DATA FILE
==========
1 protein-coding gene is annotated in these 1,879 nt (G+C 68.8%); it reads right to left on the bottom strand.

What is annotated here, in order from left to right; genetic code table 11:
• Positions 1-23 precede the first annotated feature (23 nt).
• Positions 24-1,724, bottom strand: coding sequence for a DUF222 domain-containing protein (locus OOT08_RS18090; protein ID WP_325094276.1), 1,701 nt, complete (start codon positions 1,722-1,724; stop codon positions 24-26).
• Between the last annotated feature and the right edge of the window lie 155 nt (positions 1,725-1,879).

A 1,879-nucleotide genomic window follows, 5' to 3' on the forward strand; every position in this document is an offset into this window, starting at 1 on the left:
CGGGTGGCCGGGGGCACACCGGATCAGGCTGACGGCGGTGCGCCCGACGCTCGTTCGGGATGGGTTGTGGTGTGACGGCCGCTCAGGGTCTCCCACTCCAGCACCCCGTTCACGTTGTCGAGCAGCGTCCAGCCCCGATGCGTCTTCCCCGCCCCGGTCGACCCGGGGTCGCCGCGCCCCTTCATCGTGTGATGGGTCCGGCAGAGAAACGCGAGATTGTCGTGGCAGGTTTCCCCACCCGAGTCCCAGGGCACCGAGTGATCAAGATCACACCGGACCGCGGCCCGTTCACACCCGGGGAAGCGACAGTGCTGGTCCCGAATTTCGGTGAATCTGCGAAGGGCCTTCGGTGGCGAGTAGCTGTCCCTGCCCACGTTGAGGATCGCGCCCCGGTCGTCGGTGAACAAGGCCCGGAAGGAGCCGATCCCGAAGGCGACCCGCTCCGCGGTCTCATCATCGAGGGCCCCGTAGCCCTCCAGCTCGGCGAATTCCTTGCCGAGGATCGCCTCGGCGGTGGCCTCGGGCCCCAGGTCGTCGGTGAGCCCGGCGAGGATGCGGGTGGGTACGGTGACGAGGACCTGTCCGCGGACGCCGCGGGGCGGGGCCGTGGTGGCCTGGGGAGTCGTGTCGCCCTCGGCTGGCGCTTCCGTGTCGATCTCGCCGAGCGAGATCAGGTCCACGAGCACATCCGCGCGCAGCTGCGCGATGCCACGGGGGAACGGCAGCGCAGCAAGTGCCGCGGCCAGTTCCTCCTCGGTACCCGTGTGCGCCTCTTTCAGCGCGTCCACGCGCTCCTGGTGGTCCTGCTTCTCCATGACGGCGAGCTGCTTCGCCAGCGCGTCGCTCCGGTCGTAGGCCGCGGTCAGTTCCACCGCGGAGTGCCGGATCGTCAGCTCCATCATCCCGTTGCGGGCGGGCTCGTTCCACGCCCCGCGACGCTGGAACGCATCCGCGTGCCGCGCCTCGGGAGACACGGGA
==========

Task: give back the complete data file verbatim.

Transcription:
1 protein-coding gene is annotated in these 1,879 nt (G+C 68.8%); it reads right to left on the bottom strand.

What is annotated here, in order from left to right; genetic code table 11:
• Positions 1-23 precede the first annotated feature (23 nt).
• Positions 24-1,724, bottom strand: coding sequence for a DUF222 domain-containing protein (locus OOT08_RS18090; protein ID WP_325094276.1), 1,701 nt, complete (start codon positions 1,722-1,724; stop codon positions 24-26).
• Between the last annotated feature and the right edge of the window lie 155 nt (positions 1,725-1,879).

A 1,879-nucleotide genomic window follows, 5' to 3' on the forward strand; every position in this document is an offset into this window, starting at 1 on the left:
CGGGTGGCCGGGGGCACACCGGATCAGGCTGACGGCGGTGCGCCCGACGCTCGTTCGGGATGGGTTGTGGTGTGACGGCCGCTCAGGGTCTCCCACTCCAGCACCCCGTTCACGTTGTCGAGCAGCGTCCAGCCCCGATGCGTCTTCCCCGCCCCGGTCGACCCGGGGTCGCCGCGCCCCTTCATCGTGTGATGGGTCCGGCAGAGAAACGCGAGATTGTCGTGGCAGGTTTCCCCACCCGAGTCCCAGGGCACCGAGTGATCAAGATCACACCGGACCGCGGCCCGTTCACACCCGGGGAAGCGACAGTGCTGGTCCCGAATTTCGGTGAATCTGCGAAGGGCCTTCGGTGGCGAGTAGCTGTCCCTGCCCACGTTGAGGATCGCGCCCCGGTCGTCGGTGAACAAGGCCCGGAAGGAGCCGATCCCGAAGGCGACCCGCTCCGCGGTCTCATCATCGAGGGCCCCGTAGCCCTCCAGCTCGGCGAATTCCTTGCCGAGGATCGCCTCGGCGGTGGCCTCGGGCCCCAGGTCGTCGGTGAGCCCGGCGAGGATGCGGGTGGGTACGGTGACGAGGACCTGTCCGCGGACGCCGCGGGGCGGGGCCGTGGTGGCCTGGGGAGTCGTGTCGCCCTCGGCTGGCGCTTCCGTGTCGATCTCGCCGAGCGAGATCAGGTCCACGAGCACATCCGCGCGCAGCTGCGCGATGCCACGGGGGAACGGCAGCGCAGCAAGTGCCGCGGCCAGTTCCTCCTCGGTACCCGTGTGCGCCTCTTTCAGCGCGTCCACGCGCTCCTGGTGGTCCTGCTTCTCCATGACGGCGAGCTGCTTCGCCAGCGCGTCGCTCCGGTCGTAGGCCGCGGTCAGTTCCACCGCGGAGTGCCGGATCGTCAGCTCCATCATCCCGTTGCGGGCGGGCTCGTTCCACGCCCCGCGACGCTGGAACGCATCCGCGTGCCGCGCCTCGGGAGACACGGGA